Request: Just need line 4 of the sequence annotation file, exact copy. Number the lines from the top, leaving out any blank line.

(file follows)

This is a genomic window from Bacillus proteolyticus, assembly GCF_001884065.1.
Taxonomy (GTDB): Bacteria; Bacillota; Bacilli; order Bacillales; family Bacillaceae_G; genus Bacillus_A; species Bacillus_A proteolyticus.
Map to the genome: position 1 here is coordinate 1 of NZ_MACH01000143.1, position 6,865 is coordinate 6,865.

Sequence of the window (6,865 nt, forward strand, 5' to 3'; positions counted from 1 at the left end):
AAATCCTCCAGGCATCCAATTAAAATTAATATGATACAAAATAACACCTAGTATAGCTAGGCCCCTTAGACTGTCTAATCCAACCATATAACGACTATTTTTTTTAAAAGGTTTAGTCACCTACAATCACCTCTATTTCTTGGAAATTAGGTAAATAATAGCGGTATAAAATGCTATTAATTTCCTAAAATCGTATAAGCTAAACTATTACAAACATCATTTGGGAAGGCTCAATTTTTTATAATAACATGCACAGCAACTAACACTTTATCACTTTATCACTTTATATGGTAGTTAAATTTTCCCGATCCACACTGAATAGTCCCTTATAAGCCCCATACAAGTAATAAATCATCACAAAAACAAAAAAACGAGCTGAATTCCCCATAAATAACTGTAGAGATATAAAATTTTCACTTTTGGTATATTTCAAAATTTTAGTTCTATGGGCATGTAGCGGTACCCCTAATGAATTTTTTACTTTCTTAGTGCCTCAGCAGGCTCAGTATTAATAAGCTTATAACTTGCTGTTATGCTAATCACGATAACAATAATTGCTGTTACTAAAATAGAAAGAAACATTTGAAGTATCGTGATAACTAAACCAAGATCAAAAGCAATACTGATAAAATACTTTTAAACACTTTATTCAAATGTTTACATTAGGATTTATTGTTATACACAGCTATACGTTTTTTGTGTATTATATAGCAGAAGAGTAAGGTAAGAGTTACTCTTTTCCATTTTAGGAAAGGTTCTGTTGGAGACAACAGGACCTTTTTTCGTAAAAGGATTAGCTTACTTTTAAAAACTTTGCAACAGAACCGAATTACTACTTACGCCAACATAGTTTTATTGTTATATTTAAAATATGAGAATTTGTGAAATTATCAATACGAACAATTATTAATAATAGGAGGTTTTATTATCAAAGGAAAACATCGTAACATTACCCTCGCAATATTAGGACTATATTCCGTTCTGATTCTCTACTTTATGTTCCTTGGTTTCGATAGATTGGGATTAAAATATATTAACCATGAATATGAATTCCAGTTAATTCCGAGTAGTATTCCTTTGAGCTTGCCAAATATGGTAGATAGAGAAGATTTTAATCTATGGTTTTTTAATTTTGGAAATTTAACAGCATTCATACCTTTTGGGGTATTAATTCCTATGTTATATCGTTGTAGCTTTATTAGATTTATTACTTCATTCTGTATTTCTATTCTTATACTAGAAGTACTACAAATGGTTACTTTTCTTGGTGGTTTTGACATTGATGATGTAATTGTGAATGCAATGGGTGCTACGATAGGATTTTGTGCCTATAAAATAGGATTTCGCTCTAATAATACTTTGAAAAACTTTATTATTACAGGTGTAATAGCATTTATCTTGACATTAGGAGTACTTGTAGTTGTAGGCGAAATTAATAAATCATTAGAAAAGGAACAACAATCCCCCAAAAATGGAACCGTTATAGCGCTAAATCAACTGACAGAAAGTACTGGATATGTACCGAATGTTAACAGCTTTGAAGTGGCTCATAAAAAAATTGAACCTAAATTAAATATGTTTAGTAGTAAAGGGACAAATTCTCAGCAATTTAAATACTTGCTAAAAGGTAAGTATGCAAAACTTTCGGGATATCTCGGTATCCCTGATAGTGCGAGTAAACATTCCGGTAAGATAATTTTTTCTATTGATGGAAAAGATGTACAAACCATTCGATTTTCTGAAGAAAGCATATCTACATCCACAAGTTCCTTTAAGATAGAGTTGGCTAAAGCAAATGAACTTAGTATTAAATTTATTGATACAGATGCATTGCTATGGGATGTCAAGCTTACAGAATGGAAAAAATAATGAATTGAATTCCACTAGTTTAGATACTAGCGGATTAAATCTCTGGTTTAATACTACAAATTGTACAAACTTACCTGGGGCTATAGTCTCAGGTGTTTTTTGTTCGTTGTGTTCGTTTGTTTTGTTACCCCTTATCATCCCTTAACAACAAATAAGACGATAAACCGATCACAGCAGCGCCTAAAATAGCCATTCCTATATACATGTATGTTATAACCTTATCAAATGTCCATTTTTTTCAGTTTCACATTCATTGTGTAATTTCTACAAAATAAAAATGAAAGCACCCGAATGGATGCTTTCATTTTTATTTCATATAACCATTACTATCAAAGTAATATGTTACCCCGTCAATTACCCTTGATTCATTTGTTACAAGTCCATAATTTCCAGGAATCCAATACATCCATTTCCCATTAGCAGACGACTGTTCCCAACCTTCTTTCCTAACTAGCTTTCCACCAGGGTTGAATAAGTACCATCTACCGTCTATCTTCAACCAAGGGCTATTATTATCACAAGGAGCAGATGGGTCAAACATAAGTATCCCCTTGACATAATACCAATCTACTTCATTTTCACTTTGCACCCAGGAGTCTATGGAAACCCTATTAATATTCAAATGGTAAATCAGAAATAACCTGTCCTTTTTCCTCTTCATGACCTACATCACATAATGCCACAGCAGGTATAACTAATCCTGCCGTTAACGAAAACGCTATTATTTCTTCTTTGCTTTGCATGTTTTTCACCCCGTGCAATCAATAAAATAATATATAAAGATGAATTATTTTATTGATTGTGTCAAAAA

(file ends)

Sequence of the window (6,865 nt, forward strand, 5' to 3'; positions counted from 1 at the left end):